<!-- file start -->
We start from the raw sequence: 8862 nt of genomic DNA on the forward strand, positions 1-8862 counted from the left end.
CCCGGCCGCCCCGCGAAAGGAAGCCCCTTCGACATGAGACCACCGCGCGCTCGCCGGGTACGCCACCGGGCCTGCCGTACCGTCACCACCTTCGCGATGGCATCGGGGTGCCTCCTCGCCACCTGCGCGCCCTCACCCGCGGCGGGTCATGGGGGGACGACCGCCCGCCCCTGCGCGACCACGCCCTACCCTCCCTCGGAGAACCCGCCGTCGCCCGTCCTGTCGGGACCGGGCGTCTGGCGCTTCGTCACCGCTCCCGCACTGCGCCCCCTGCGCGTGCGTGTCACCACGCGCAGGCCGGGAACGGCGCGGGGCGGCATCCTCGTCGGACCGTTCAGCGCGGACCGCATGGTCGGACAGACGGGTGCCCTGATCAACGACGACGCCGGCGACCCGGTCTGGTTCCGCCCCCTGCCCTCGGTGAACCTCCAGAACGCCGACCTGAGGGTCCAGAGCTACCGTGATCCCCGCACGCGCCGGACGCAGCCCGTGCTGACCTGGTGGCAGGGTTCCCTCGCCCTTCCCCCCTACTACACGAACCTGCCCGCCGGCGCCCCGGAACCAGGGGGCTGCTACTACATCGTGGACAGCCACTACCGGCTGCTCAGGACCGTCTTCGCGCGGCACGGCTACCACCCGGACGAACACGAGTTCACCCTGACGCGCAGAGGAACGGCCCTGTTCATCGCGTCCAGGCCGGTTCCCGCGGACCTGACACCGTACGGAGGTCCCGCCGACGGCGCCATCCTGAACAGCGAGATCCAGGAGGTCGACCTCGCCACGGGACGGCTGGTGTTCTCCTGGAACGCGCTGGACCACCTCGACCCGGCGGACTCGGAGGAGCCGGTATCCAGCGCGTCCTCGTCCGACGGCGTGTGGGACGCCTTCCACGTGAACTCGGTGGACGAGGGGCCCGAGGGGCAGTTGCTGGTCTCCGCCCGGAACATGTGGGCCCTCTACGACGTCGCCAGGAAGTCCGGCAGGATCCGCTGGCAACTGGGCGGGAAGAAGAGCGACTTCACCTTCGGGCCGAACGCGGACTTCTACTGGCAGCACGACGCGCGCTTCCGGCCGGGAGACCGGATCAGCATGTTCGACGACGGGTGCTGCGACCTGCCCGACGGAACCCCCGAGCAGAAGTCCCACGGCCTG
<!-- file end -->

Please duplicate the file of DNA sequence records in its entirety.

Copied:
We start from the raw sequence: 8862 nt of genomic DNA on the forward strand, positions 1-8862 counted from the left end.
CCCGGCCGCCCCGCGAAAGGAAGCCCCTTCGACATGAGACCACCGCGCGCTCGCCGGGTACGCCACCGGGCCTGCCGTACCGTCACCACCTTCGCGATGGCATCGGGGTGCCTCCTCGCCACCTGCGCGCCCTCACCCGCGGCGGGTCATGGGGGGACGACCGCCCGCCCCTGCGCGACCACGCCCTACCCTCCCTCGGAGAACCCGCCGTCGCCCGTCCTGTCGGGACCGGGCGTCTGGCGCTTCGTCACCGCTCCCGCACTGCGCCCCCTGCGCGTGCGTGTCACCACGCGCAGGCCGGGAACGGCGCGGGGCGGCATCCTCGTCGGACCGTTCAGCGCGGACCGCATGGTCGGACAGACGGGTGCCCTGATCAACGACGACGCCGGCGACCCGGTCTGGTTCCGCCCCCTGCCCTCGGTGAACCTCCAGAACGCCGACCTGAGGGTCCAGAGCTACCGTGATCCCCGCACGCGCCGGACGCAGCCCGTGCTGACCTGGTGGCAGGGTTCCCTCGCCCTTCCCCCCTACTACACGAACCTGCCCGCCGGCGCCCCGGAACCAGGGGGCTGCTACTACATCGTGGACAGCCACTACCGGCTGCTCAGGACCGTCTTCGCGCGGCACGGCTACCACCCGGACGAACACGAGTTCACCCTGACGCGCAGAGGAACGGCCCTGTTCATCGCGTCCAGGCCGGTTCCCGCGGACCTGACACCGTACGGAGGTCCCGCCGACGGCGCCATCCTGAACAGCGAGATCCAGGAGGTCGACCTCGCCACGGGACGGCTGGTGTTCTCCTGGAACGCGCTGGACCACCTCGACCCGGCGGACTCGGAGGAGCCGGTATCCAGCGCGTCCTCGTCCGACGGCGTGTGGGACGCCTTCCACGTGAACTCGGTGGACGAGGGGCCCGAGGGGCAGTTGCTGGTCTCCGCCCGGAACATGTGGGCCCTCTACGACGTCGCCAGGAAGTCCGGCAGGATCCGCTGGCAACTGGGCGGGAAGAAGAGCGACTTCACCTTCGGGCCGAACGCGGACTTCTACTGGCAGCACGACGCGCGCTTCCGGCCGGGAGACCGGATCAGCATGTTCGACGACGGGTGCTGCGACCTGCCCGACGGAACCCCCGAGCAGAAGTCCCACGGCCTG